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10.3.11

Some Open Problems on Number Theory

Solitary Number
A number which does not have any friends. Solitary numbers include all primes,prime powers, and numbers for which (n,sigma(n))=1, where (a,b) is the greatest common divisor of a and b and sigma(n) is the divisor function. The first few numbers satisfying (n,sigma(n))=1 are 1, 2, 3, 4, 5, 7, 8, 9, 11, 13, 16, 17, 19, 21, ... (Sloane'sA014567). Numbers such as 18, 45, 48, 52, 136, 148, 160, 162, 176, 192, 196, 208, 232, 244, 261, 272, 292, 296, 297, 304, 320, 352, and 369 can also be easily proved to be solitary (Hickerson 2002).

Some numbers can be proved not to be solitary by finding another integer with the same index, although sometimes the smallest such number is fairly large. For example, 24 is friendly because (24,91963648) is a friendly pair. However, there exist numbers such as n=18, 45, 48, and 52 which are solitary but for which (n,sigma(n))!=1. It is believed that 10, 14, 15, 20, 22, 26, 33, 34, 38, 44, 46, 51, 54, 58, 62, 68, 69, 70, 72, 74, 76, 82, 86, 87, 88, 90, 91, 92, 94, 95, 99, 104, 105, 106, and many others are also solitary, although a proof appears to be extremely difficult.

In 1996, Carl Pomerance told Dean Hickerson that he could prove that the solitary numbers have positive density, disproving a conjecture by Anderson and Hickerson (1977). However, this proof seems not to ever have been published (Hickerson 2002).




Source: http://mathworld.wolfram.com/SolitaryNumber.html



Friendly number

From Wikipedia, the free encyclopedia
In number theory, a friendly number is a natural number that shares a 
certain characteristic called abundancy, the ratio between the sum of 
divisors of the number and the number itself, with one or more other 
numbers. Two numbers with the same abundancy form a friendly pair.

Being mutually friendly is an equivalence relation, and thus induces a 
partition of the positive naturals into clubs (equivalence classes) of 
mutually friendly numbers.

A number that is not part of any friendly pair is called solitary.

The abundancy of n is the rational number σ(n) / n, in which σ denotes 
the sum of divisors function. A number n is a friendly number if there exists 
m ≠ n such that σ(m) / m = σ(n) / n. Note that abundancy is not the same as 
abundance which is defined as σ(n) − 2n.

Abundancy may also be expressed as \sigma_{-\!1}(n) where σk denotes a divisor 
function with σk(n) equal to the sum of the k-th powers of the divisors of n.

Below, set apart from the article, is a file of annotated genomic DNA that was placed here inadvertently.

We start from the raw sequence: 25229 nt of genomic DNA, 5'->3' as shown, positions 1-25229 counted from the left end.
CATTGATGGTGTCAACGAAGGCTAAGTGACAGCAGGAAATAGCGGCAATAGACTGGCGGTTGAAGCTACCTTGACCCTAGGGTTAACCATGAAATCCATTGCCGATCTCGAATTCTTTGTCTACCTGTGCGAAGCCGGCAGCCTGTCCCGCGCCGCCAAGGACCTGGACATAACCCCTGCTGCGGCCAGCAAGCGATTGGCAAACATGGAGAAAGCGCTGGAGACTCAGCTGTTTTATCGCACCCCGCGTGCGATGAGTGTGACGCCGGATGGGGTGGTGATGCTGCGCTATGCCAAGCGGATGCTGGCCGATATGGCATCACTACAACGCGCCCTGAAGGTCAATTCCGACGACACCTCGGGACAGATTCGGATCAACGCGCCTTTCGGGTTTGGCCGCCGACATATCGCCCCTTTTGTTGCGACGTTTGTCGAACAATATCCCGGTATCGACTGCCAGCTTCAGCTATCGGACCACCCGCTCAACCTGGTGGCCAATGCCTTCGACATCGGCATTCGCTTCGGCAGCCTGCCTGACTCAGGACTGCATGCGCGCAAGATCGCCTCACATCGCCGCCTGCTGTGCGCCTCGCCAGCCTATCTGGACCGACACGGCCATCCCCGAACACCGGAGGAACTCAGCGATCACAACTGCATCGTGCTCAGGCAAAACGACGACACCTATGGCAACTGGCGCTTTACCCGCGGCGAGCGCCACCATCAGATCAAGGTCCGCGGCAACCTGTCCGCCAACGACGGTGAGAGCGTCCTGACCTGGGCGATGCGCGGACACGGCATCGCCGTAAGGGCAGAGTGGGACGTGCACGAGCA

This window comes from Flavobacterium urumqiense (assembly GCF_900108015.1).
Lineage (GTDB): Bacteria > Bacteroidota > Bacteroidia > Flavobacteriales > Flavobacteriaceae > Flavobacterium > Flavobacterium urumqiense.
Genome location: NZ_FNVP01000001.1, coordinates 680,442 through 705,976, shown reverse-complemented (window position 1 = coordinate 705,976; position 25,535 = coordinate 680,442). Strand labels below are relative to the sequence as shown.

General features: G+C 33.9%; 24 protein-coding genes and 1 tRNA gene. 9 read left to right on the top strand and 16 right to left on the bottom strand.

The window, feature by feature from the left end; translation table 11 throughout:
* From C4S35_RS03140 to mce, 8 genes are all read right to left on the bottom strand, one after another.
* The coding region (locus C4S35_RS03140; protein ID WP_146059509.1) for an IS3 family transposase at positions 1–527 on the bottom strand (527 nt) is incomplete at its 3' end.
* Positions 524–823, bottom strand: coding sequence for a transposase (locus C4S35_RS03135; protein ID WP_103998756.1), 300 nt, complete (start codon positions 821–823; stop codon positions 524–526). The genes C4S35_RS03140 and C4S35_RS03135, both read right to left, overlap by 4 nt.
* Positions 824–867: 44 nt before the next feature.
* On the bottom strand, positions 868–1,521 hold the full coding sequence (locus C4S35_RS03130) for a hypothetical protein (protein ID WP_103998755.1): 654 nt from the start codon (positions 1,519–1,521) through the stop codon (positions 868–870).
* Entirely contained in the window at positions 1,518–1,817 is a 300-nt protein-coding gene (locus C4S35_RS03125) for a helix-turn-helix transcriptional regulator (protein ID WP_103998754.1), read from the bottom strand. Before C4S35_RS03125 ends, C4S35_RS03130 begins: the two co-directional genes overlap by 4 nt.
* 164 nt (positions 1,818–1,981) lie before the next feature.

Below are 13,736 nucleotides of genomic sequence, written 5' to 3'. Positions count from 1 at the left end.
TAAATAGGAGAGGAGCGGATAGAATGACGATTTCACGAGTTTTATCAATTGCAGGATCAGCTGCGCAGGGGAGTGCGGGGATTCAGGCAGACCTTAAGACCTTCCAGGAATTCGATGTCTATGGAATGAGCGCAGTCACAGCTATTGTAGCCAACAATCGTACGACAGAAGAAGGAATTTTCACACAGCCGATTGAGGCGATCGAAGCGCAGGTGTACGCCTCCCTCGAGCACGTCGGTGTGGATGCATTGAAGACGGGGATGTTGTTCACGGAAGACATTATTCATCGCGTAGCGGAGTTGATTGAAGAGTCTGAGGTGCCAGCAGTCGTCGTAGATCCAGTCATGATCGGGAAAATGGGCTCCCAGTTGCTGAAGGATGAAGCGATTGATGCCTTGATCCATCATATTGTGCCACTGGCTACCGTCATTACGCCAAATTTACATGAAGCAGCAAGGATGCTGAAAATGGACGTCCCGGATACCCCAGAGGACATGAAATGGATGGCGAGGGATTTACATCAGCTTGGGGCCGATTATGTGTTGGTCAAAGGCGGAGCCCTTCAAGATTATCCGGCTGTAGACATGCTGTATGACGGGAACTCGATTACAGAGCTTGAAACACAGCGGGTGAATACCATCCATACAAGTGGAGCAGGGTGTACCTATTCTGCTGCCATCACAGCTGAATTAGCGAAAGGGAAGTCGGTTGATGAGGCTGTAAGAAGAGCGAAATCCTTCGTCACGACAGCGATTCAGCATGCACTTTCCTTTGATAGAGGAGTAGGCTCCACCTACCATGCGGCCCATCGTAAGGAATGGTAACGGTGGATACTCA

The numbers 1 through 5 are all solitary. The smallest friendly number is 6, 
forming for example the friendly pair (6, 28) with abundancy 
σ(6) / 6 = (1+2+3+6) / 6 = 2, the same as 
σ(28) / 28 = (1+2+4+7+14+28) / 28 = 2. The shared value 2 is an integer in 
this case but not in many other cases. There are several unsolved problems 
related to the friendly numbers.

In spite of the similarity in name, there is no specific relationship between the 
friendly numbers and the amicable numbers or the sociable numbers
although the definitions of the latter two also involve the divisor function.



Solitary numbers

A number that belongs to a singleton club, because no other number is friendly with it, is a solitary number. All prime numbers are known to be solitary, as are powers of prime numbers. More generally, if the numbers n and σ(n) are coprime – meaning that the greatest common divisor of these numbers is 1, so 
that σ(n)/n is an irreducible fraction – then the number n is solitary. For a prime number p we have σ(p) = p+ 1, which is coprime with p.

No general method is known for determining whether a number is friendly or solitary. The smallest number whose classification is unknown (as of 2009) is 10;  it is conjectured to be solitary; if not, its smallest friend is a fairly large number.  [Refer to this arXiv article for more information.]


Open Problem:  Are all (odd) squares solitary?

See initial investigations here:

Related post over at MathOverflow here:

1 comment:

Arnie Dris said...

>During the course of my research, I came
>across the concept of solitary numbers, and >this link on OEIS (http://oeis.org/A014567).

>That last link lists the following as >solitary numbers:
>1, 2, 3, 4, 5, 7, 8, 9, 11, 13, 16, 17, 19, >21, 23, 25, 27, 29, 31, 32, 35, 36, 37, 39, >41, 43, 47, 49, 50, 53, 55, 57, 59, 61, 63, >64, 65, 67, 71, 73, 75, 77, 79, 81, 83, 85, >89, 93, 97, 98, 100, 101, 103, 107, 109, 111, >113, 115, 119, 121, 125, 127, 128, 129, 131, >133

>Notice that all of the squares from 1 to 121 >are solitary (since they satisfy
>gcd(n, sigma(n)) = 1).

>Does my observation hold true in general? In >particular, is there a natural number m such >that m = k^2 and gcd(m, sigma(m)) is not >equal to 1?

Reply from personal communication with Dean Hickerson:

No. The smallest square for which gcd(n, sigma(n)) is not equal to 1 is 196: gcd(196, sigma(196)) = 7. (But it's easy to show that 196 is solitary.)

In 1995 I found a square that isn't solitary; I don't know if there are any smaller ones: 26334^2 = 693479556 = 2^2 3^4 7^2 11^2 19^2. There are at least 5 other numbers with the same abundancy index:

8640 = 2^6 3^3 5
52416 = 2^6 3^2 7 13
71814642425856 = 2^13 3^4 11^3 31 43 61
2168446760665473024 = 2^13 3^10 11 23 43 107 3851
5321505362711814144 = 2^13 3^6 11 23 43 137 547 1093

> I had expected my conjecture to fail for
> even squares. Notwithstanding, have you
> also found any odd squares which are not
> solitary?

No, I haven't. It's easy to find odd squares for which gcd(n, sigma(n)) is not equal to 1; e.g. if n = 21^2 = 441 then gcd(n, sigma(n)) = 3. But 441 is solitary.